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Overtime Overhaul

Last Wednesday, May 18, 2016, the US Department of Labor provided some new rules that expand overtime pay eligibility for certain employees who aren’t currently required to get overtime. The rules become effective on December 1, 2016, and are estimated to impact over 9,000 South Dakotans. Do these rules apply to your business or employees?

Most employers are familiar with the requirement to pay certain workers time and a half for putting in OT. Certain salaried employees are also required to be paid overtime. The current rule requires that many salaried employees making less than $23,660 receive time and a half pay. The new rules nearly double that annual salary ceiling to $47,476. Employees under that new annual salary ceiling will require overtime pay after the rules go into effect. There are several exceptions to that rule. For example, most farmworkers are exempt.

Some salaried employees who make more than $47,476 are also required to receive extra pay. For these employees, the nature of their primary duties can make all the difference. The rules are complicated, and there are there no straightforward, hard-and-fast rules about who may or may not be exempt from overtime pay. The answer to the question of whether a salaried employee should get overtime pay depends on the facts and circumstances of each employee’s work situation.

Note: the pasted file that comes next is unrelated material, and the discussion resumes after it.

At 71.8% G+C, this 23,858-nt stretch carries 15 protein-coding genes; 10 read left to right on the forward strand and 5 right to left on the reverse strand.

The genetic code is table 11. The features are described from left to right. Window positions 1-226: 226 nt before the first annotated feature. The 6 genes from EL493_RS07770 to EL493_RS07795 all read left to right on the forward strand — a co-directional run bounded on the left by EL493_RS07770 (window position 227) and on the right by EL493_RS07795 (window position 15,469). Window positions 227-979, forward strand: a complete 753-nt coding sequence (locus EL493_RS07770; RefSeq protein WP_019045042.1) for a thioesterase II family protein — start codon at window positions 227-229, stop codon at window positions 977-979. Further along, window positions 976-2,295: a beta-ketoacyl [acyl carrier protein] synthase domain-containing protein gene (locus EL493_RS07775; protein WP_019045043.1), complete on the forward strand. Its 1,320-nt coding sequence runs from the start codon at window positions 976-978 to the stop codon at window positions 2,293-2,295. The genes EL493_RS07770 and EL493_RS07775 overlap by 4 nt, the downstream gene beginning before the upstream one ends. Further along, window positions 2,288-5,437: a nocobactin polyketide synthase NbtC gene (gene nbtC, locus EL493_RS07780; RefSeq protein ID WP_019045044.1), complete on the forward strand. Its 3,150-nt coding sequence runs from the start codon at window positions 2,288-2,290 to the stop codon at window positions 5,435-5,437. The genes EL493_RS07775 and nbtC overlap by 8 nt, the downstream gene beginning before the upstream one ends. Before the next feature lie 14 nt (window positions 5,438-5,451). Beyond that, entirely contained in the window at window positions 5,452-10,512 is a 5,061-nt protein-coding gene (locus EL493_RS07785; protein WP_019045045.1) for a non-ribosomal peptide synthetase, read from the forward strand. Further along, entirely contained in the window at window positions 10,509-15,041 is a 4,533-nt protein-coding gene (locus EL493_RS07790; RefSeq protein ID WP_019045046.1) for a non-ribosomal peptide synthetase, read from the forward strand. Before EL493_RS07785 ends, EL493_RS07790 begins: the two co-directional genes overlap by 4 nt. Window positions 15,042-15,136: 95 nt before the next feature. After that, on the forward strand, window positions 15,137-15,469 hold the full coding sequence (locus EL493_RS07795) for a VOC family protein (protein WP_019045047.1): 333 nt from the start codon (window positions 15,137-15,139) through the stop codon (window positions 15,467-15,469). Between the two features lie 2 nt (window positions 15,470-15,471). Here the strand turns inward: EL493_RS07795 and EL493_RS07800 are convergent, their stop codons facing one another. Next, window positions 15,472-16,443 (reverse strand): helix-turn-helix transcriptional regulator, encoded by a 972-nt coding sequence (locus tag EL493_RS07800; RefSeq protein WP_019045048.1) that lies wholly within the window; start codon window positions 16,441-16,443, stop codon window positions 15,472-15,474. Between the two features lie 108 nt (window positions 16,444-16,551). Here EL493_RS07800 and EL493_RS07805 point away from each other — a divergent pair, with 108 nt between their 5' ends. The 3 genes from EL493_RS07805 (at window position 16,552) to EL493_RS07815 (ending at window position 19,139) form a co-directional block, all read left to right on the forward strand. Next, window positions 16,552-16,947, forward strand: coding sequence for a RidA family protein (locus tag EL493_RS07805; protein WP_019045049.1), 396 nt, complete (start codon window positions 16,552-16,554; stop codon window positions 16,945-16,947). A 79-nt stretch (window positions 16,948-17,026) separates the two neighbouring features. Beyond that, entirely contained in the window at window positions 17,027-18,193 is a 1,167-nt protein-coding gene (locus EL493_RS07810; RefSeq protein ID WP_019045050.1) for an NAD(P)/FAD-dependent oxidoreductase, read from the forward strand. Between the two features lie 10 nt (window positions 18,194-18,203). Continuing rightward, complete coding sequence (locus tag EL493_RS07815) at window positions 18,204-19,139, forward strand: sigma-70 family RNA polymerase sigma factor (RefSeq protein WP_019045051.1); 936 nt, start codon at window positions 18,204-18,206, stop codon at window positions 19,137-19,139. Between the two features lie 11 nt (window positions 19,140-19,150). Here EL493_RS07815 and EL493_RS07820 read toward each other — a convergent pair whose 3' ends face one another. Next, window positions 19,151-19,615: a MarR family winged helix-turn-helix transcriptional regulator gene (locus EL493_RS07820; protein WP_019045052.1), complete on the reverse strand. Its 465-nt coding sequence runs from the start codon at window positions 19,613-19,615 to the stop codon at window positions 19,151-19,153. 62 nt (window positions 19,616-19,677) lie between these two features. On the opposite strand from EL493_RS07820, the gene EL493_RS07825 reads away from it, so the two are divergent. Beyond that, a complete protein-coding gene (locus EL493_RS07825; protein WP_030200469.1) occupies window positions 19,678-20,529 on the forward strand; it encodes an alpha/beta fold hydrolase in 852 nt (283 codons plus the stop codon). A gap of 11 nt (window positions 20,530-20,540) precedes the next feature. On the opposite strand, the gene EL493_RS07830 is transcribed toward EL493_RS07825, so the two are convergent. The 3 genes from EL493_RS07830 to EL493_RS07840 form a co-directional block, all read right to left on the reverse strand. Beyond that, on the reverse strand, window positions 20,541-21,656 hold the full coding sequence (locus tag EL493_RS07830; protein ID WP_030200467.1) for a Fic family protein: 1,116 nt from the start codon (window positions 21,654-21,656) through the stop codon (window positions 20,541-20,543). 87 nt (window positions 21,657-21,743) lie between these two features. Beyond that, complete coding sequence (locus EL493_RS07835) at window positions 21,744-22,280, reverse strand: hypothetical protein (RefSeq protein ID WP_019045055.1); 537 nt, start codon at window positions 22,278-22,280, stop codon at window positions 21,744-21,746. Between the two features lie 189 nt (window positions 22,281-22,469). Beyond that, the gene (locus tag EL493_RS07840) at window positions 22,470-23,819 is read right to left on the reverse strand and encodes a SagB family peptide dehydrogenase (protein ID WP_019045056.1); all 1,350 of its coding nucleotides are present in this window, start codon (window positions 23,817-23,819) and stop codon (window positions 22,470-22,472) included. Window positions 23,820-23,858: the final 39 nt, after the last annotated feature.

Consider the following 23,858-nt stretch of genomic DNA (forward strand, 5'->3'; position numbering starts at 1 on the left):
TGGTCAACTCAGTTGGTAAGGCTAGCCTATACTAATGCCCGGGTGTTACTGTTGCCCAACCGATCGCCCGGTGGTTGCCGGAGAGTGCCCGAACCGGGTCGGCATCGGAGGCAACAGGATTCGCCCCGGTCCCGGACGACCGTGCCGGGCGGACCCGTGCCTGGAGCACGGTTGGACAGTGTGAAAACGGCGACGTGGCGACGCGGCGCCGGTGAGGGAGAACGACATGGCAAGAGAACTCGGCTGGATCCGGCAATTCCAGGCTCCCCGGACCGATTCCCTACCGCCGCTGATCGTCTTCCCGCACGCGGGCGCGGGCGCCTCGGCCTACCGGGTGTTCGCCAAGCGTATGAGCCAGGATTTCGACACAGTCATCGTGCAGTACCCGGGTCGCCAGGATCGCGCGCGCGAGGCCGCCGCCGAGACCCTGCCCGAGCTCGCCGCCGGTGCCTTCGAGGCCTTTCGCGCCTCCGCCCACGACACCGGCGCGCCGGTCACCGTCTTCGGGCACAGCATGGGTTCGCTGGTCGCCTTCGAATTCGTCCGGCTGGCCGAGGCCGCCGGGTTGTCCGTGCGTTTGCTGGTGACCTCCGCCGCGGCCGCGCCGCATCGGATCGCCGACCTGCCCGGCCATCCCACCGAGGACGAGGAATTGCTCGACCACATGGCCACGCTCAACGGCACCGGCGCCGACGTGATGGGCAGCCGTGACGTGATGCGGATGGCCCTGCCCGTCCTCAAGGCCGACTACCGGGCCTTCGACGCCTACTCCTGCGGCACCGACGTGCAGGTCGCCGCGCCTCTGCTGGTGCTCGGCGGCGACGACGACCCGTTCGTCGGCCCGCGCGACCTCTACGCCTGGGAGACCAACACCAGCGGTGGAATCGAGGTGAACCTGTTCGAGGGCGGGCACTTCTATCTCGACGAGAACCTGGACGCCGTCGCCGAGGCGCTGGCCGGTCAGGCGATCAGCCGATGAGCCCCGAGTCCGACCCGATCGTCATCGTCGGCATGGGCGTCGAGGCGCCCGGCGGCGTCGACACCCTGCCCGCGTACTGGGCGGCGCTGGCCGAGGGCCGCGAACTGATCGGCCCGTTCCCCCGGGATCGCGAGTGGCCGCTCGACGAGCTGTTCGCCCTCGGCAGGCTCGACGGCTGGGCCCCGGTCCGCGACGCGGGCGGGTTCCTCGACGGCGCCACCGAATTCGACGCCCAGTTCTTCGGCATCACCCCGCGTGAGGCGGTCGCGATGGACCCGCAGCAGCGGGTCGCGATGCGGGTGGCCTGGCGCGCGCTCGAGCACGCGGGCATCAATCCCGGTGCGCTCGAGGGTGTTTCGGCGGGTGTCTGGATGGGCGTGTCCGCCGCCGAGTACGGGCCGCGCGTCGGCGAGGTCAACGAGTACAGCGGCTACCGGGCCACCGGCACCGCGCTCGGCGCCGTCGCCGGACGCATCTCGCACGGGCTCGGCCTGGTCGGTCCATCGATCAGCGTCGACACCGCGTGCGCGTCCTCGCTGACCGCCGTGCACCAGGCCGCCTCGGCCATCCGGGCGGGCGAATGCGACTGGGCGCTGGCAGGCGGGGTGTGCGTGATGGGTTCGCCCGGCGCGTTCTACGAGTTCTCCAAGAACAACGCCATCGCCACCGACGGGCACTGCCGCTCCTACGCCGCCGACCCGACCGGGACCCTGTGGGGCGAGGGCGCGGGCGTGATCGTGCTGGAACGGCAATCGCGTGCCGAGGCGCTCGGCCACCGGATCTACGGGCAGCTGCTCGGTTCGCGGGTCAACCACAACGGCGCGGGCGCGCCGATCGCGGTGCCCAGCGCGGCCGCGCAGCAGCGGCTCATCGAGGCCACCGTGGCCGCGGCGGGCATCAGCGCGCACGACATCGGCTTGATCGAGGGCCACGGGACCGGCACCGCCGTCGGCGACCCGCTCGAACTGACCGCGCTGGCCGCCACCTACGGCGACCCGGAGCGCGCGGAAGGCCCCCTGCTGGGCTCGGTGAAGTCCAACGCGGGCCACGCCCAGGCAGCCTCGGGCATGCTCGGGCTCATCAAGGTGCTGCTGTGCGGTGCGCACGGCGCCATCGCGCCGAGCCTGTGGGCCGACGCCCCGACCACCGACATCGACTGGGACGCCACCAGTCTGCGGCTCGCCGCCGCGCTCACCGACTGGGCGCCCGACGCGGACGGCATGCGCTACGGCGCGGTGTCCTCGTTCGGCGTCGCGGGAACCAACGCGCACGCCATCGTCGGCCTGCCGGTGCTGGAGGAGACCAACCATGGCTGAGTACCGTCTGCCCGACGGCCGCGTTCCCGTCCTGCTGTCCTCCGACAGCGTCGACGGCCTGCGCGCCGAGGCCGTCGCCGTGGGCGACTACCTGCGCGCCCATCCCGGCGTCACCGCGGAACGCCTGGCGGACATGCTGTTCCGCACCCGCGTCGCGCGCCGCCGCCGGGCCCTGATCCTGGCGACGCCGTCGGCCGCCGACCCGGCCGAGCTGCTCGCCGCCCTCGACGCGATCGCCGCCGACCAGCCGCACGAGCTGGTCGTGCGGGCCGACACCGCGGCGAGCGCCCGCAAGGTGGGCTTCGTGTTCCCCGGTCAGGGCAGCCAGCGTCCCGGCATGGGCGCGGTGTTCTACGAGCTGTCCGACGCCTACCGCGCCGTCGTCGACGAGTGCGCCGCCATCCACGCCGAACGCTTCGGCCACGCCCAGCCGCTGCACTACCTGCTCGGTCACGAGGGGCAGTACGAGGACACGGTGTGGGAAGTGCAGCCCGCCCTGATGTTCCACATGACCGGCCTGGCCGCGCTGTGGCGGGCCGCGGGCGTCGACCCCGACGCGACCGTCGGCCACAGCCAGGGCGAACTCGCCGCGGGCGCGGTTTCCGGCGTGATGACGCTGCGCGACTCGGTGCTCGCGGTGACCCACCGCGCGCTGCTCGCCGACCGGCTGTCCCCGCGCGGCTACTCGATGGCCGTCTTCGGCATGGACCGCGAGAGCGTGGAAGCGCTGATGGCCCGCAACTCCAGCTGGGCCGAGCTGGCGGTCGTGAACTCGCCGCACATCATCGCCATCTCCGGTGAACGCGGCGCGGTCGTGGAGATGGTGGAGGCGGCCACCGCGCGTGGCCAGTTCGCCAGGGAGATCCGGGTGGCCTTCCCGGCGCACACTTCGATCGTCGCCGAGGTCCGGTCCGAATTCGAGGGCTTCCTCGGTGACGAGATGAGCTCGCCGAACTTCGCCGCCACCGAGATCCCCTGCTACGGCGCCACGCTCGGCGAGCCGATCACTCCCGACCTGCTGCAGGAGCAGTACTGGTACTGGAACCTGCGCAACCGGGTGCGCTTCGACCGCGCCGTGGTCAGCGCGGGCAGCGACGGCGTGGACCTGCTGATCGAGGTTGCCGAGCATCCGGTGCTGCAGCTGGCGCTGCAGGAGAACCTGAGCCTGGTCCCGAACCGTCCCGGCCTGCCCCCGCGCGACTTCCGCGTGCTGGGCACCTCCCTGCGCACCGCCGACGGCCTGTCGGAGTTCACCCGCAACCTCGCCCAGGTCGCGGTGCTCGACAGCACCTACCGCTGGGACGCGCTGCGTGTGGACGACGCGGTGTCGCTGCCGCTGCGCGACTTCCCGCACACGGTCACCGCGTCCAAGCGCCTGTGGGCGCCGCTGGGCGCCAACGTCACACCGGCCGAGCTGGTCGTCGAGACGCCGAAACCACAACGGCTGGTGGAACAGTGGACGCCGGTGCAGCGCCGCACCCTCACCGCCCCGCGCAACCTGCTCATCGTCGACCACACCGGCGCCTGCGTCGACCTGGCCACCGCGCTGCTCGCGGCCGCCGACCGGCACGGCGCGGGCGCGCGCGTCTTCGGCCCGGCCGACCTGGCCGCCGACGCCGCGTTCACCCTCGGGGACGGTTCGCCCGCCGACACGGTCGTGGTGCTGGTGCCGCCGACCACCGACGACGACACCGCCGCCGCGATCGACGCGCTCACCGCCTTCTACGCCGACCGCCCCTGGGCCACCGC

Learn which of your employees need to get overtime pay

Don’t get surprised when the rule takes effect on December 1. Because the rules are complicated, the answer to which of your employees should get OT is not always easy to answer. Time is short before the new rules take effect. Consider contacting an attorney to determine which, if any, of your salaried employees will be required by federal law to receive additional pay.

Primary source: Defining and Delimiting the Exemptions for Executive, Administrative, Professional, Outside Sales and Computer Employees, 81 Fed. Reg. 32391 (May 23, 2016) (PDF).